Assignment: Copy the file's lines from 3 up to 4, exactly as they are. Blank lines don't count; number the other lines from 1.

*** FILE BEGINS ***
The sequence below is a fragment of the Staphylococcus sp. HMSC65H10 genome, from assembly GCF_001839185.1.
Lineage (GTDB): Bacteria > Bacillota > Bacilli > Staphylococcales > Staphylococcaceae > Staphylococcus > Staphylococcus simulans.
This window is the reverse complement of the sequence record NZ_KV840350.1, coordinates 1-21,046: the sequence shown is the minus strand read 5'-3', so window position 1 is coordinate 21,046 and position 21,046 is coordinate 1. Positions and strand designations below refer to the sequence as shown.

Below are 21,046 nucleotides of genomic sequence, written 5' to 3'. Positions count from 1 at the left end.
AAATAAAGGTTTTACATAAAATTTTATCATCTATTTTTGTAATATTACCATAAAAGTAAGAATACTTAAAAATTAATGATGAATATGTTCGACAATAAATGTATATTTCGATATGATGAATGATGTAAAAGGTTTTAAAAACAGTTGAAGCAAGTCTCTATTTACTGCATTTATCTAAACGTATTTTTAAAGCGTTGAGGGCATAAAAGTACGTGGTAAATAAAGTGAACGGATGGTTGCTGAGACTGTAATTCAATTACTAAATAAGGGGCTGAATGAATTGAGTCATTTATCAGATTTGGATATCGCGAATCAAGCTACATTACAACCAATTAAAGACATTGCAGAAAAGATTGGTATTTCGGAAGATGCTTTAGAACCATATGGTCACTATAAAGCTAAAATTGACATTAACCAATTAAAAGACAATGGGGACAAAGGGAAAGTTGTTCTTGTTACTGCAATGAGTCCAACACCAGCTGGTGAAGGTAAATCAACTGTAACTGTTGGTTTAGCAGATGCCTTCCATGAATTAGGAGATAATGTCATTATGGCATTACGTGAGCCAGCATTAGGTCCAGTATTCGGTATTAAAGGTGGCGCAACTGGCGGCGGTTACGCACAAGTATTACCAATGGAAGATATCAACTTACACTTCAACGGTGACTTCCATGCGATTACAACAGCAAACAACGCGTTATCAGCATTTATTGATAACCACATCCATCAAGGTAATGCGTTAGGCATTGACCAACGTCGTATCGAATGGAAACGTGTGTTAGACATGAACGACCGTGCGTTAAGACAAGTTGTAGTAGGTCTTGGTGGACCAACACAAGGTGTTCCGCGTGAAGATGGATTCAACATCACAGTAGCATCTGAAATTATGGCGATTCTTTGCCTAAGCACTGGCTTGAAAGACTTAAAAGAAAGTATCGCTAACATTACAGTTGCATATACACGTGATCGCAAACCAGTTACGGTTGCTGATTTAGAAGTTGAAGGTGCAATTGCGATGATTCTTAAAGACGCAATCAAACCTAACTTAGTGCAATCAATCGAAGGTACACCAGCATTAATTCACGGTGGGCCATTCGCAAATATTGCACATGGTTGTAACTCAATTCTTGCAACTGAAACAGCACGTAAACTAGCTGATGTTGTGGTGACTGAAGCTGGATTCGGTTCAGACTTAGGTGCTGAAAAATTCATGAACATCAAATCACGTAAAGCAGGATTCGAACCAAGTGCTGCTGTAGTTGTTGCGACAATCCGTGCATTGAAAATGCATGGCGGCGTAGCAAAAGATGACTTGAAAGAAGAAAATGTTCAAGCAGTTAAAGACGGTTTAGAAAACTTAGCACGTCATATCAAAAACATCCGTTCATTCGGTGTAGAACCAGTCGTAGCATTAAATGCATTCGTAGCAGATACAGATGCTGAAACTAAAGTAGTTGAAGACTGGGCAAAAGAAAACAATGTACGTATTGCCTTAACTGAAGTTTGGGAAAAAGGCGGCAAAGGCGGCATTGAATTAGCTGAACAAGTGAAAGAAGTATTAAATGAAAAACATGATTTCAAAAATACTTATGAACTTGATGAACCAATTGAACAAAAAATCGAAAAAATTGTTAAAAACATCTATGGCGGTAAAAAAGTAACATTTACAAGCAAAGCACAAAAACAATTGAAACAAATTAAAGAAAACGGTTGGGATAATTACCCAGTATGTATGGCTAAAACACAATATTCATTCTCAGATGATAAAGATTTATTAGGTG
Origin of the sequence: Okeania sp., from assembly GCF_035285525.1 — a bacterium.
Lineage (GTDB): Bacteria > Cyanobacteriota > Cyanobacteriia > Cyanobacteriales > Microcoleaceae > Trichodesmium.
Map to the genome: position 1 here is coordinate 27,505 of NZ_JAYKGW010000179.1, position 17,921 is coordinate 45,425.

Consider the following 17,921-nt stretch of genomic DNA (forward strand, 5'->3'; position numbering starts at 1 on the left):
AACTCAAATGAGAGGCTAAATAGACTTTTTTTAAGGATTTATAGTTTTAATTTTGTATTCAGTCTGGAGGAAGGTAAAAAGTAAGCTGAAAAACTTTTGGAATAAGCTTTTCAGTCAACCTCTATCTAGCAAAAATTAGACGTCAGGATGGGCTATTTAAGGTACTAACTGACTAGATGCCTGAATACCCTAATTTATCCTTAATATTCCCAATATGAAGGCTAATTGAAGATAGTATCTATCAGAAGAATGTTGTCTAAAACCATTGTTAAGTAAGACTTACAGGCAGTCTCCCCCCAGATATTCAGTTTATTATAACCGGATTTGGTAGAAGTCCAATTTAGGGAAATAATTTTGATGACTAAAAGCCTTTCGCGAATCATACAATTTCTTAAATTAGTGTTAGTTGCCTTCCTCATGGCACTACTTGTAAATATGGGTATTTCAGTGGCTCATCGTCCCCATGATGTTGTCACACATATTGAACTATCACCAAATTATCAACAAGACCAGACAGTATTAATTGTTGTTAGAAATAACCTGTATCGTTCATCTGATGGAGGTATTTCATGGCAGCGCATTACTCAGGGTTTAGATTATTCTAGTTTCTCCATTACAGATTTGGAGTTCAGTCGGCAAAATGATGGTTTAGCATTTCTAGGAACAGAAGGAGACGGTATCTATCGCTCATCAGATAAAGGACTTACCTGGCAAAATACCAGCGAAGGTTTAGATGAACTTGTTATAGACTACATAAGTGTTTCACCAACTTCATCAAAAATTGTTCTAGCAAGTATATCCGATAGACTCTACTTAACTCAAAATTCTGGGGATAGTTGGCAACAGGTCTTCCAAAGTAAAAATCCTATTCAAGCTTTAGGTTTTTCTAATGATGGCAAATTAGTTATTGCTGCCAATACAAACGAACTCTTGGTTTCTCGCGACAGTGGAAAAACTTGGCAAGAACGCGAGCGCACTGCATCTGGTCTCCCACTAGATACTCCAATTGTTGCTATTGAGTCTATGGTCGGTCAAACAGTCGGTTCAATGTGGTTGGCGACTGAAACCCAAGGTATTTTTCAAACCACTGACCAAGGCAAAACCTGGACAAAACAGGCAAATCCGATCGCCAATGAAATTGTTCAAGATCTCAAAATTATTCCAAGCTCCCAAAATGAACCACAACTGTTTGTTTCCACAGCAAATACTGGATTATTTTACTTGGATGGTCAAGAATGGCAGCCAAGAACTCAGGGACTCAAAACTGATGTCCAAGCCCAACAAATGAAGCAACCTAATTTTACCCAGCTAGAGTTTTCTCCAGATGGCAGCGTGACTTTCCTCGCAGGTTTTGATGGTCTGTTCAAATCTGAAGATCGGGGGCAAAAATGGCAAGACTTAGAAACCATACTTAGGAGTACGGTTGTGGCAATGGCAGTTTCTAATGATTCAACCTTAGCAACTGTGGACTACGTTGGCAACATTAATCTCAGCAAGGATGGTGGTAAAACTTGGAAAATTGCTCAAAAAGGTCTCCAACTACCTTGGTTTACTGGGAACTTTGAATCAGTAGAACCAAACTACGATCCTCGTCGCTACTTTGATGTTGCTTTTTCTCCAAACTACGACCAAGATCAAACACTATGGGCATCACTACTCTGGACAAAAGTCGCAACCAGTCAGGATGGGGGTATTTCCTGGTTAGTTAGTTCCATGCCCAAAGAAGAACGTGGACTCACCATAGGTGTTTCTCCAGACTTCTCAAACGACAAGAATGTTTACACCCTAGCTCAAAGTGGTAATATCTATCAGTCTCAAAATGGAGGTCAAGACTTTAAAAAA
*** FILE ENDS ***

This window is the reverse complement of the sequence record NZ_KV840350.1, coordinates 1-21,046: the sequence shown is the minus strand read 5'-3', so window position 1 is coordinate 21,046 and position 21,046 is coordinate 1. Positions and strand designations below refer to the sequence as shown.

Below are 21,046 nucleotides of genomic sequence, written 5' to 3'. Positions count from 1 at the left end.